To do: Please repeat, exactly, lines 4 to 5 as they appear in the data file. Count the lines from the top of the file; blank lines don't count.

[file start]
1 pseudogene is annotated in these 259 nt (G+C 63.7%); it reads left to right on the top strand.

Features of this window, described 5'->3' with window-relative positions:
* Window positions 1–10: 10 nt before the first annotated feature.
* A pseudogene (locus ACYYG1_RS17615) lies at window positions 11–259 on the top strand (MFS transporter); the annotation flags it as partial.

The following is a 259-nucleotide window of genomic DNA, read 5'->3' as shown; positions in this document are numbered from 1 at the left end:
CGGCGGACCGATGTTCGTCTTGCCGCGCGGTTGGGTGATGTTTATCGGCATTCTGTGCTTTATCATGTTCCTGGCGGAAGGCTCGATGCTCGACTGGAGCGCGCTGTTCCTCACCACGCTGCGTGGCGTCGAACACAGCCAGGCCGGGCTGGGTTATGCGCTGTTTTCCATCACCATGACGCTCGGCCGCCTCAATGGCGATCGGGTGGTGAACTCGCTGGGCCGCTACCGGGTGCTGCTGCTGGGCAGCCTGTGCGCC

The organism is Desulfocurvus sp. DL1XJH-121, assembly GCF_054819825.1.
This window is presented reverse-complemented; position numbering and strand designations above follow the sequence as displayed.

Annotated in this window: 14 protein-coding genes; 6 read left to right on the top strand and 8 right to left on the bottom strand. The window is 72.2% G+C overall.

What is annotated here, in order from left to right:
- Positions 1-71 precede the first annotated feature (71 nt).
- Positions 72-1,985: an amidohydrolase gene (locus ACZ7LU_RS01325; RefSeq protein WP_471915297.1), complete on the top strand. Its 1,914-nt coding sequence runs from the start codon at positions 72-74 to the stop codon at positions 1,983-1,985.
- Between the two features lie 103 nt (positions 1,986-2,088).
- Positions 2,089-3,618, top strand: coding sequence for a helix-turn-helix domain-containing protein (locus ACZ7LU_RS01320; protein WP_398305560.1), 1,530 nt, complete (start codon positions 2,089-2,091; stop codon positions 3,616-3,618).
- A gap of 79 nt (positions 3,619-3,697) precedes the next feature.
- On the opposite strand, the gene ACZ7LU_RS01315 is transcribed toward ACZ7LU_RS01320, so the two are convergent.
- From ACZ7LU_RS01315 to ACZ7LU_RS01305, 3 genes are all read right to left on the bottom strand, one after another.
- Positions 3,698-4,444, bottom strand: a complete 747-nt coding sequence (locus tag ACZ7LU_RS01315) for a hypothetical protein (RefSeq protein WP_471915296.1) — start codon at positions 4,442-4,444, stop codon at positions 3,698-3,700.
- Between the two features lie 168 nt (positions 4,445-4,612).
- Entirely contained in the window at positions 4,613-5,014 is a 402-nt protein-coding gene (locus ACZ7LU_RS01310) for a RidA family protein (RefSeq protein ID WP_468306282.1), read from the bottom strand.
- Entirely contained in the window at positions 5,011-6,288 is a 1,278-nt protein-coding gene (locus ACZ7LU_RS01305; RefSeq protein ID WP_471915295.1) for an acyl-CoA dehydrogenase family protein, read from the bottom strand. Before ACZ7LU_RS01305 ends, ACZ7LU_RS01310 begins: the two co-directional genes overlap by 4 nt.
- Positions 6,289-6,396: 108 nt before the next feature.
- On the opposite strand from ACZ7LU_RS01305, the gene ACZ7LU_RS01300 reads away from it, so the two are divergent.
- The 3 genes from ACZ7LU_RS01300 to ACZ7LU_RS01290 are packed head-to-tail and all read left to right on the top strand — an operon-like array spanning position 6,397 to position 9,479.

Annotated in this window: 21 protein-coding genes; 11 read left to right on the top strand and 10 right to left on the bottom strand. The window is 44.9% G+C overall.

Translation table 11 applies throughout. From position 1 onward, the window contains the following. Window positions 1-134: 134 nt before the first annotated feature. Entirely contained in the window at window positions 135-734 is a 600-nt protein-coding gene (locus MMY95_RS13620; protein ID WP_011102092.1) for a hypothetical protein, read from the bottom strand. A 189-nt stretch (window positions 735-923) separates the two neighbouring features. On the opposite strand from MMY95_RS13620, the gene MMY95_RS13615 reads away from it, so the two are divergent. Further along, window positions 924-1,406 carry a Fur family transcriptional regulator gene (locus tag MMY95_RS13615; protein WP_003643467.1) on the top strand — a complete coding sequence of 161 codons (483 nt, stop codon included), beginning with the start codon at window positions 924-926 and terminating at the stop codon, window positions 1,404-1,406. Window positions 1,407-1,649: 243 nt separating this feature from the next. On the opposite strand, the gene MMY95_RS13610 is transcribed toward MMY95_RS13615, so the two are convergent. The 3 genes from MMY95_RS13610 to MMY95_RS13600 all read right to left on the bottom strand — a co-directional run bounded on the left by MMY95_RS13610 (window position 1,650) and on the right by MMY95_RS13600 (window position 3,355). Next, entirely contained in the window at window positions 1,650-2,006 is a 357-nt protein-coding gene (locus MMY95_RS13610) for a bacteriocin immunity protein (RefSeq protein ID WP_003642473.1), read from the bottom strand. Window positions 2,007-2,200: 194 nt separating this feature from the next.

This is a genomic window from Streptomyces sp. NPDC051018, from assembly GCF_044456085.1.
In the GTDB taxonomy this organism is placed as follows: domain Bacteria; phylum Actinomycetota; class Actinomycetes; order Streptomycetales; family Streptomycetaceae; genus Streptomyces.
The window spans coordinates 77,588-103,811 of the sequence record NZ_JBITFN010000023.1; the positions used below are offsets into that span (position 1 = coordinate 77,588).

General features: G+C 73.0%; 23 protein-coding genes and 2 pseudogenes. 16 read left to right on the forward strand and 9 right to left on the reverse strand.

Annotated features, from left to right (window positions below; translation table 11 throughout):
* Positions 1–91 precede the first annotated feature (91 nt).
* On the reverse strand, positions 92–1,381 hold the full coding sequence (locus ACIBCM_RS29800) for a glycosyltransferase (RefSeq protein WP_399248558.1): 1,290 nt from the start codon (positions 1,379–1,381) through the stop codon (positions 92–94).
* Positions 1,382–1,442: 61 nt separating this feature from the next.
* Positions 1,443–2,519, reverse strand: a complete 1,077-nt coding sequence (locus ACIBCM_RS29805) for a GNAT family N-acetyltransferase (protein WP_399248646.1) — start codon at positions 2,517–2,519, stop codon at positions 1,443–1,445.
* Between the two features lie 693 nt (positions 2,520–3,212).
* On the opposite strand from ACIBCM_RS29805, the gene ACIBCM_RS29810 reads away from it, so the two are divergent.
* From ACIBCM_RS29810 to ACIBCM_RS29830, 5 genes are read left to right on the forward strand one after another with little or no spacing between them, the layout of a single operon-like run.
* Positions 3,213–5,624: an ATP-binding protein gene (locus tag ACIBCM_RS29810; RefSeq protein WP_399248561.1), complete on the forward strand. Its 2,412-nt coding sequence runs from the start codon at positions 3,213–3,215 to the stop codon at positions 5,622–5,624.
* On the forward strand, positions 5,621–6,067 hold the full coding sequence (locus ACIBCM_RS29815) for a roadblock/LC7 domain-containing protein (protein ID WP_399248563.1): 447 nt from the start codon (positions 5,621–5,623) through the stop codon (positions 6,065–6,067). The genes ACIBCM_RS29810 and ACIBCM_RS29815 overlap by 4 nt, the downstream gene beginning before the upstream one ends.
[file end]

* A pseudogene (locus ACYYG1_RS17615) lies at window positions 11–259 on the top strand (MFS transporter); the annotation flags it as partial.

The following is a 259-nucleotide window of genomic DNA, read 5'->3' as shown; positions in this document are numbered from 1 at the left end: